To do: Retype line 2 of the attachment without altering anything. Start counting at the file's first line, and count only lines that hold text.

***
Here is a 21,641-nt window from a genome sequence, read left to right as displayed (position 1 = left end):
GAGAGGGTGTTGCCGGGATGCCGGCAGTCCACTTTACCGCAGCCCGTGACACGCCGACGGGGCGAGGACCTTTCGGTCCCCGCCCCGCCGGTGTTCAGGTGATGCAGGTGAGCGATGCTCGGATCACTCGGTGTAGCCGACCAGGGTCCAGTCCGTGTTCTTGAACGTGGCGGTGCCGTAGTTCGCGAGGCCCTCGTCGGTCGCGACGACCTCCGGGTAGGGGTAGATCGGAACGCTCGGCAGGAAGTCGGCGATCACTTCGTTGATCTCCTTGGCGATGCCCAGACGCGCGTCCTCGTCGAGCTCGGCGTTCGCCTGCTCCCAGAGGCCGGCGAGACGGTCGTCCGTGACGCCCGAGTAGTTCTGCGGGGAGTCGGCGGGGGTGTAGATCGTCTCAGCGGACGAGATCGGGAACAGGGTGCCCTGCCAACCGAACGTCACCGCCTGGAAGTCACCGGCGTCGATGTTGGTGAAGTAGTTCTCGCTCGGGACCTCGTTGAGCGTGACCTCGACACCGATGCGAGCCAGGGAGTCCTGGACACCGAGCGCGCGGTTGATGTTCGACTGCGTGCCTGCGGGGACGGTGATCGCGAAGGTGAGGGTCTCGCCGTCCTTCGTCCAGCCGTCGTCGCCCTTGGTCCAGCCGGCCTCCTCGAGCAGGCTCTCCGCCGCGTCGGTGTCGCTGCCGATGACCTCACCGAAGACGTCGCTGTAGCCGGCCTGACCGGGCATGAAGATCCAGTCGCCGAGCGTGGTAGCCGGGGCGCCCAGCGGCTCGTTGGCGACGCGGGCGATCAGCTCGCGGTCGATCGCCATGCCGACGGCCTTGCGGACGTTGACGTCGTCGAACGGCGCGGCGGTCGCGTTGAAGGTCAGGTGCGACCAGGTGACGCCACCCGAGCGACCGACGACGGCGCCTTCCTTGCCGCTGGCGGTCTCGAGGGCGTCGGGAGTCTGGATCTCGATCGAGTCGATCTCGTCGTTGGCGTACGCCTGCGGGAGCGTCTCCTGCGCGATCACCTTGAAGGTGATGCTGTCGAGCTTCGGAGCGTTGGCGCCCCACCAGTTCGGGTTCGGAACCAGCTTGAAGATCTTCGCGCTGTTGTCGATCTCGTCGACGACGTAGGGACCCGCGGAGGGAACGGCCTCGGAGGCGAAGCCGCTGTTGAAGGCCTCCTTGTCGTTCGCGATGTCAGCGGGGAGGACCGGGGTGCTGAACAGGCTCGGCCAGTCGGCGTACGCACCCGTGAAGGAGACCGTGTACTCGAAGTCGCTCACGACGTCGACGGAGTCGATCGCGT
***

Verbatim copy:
GAGAGGGTGTTGCCGGGATGCCGGCAGTCCACTTTACCGCAGCCCGTGACACGCCGACGGGGCGAGGACCTTTCGGTCCCCGCCCCGCCGGTGTTCAGGTGATGCAGGTGAGCGATGCTCGGATCACTCGGTGTAGCCGACCAGGGTCCAGTCCGTGTTCTTGAACGTGGCGGTGCCGTAGTTCGCGAGGCCCTCGTCGGTCGCGACGACCTCCGGGTAGGGGTAGATCGGAACGCTCGGCAGGAAGTCGGCGATCACTTCGTTGATCTCCTTGGCGATGCCCAGACGCGCGTCCTCGTCGAGCTCGGCGTTCGCCTGCTCCCAGAGGCCGGCGAGACGGTCGTCCGTGACGCCCGAGTAGTTCTGCGGGGAGTCGGCGGGGGTGTAGATCGTCTCAGCGGACGAGATCGGGAACAGGGTGCCCTGCCAACCGAACGTCACCGCCTGGAAGTCACCGGCGTCGATGTTGGTGAAGTAGTTCTCGCTCGGGACCTCGTTGAGCGTGACCTCGACACCGATGCGAGCCAGGGAGTCCTGGACACCGAGCGCGCGGTTGATGTTCGACTGCGTGCCTGCGGGGACGGTGATCGCGAAGGTGAGGGTCTCGCCGTCCTTCGTCCAGCCGTCGTCGCCCTTGGTCCAGCCGGCCTCCTCGAGCAGGCTCTCCGCCGCGTCGGTGTCGCTGCCGATGACCTCACCGAAGACGTCGCTGTAGCCGGCCTGACCGGGCATGAAGATCCAGTCGCCGAGCGTGGTAGCCGGGGCGCCCAGCGGCTCGTTGGCGACGCGGGCGATCAGCTCGCGGTCGATCGCCATGCCGACGGCCTTGCGGACGTTGACGTCGTCGAACGGCGCGGCGGTCGCGTTGAAGGTCAGGTGCGACCAGGTGACGCCACCCGAGCGACCGACGACGGCGCCTTCCTTGCCGCTGGCGGTCTCGAGGGCGTCGGGAGTCTGGATCTCGATCGAGTCGATCTCGTCGTTGGCGTACGCCTGCGGGAGCGTCTCCTGCGCGATCACCTTGAAGGTGATGCTGTCGAGCTTCGGAGCGTTGGCGCCCCACCAGTTCGGGTTCGGAACCAGCTTGAAGATCTTCGCGCTGTTGTCGATCTCGTCGACGACGTAGGGACCCGCGGAGGGAACGGCCTCGGAGGCGAAGCCGCTGTTGAAGGCCTCCTTGTCGTTCGCGATGTCAGCGGGGAGGACCGGGGTGCTGAACAGGCTCGGCCAGTCGGCGTACGCACCCGTGAAGGAGACCGTGTACTCGAAGTCGCTCACGACGTCGACGGAGTCGATCGCGT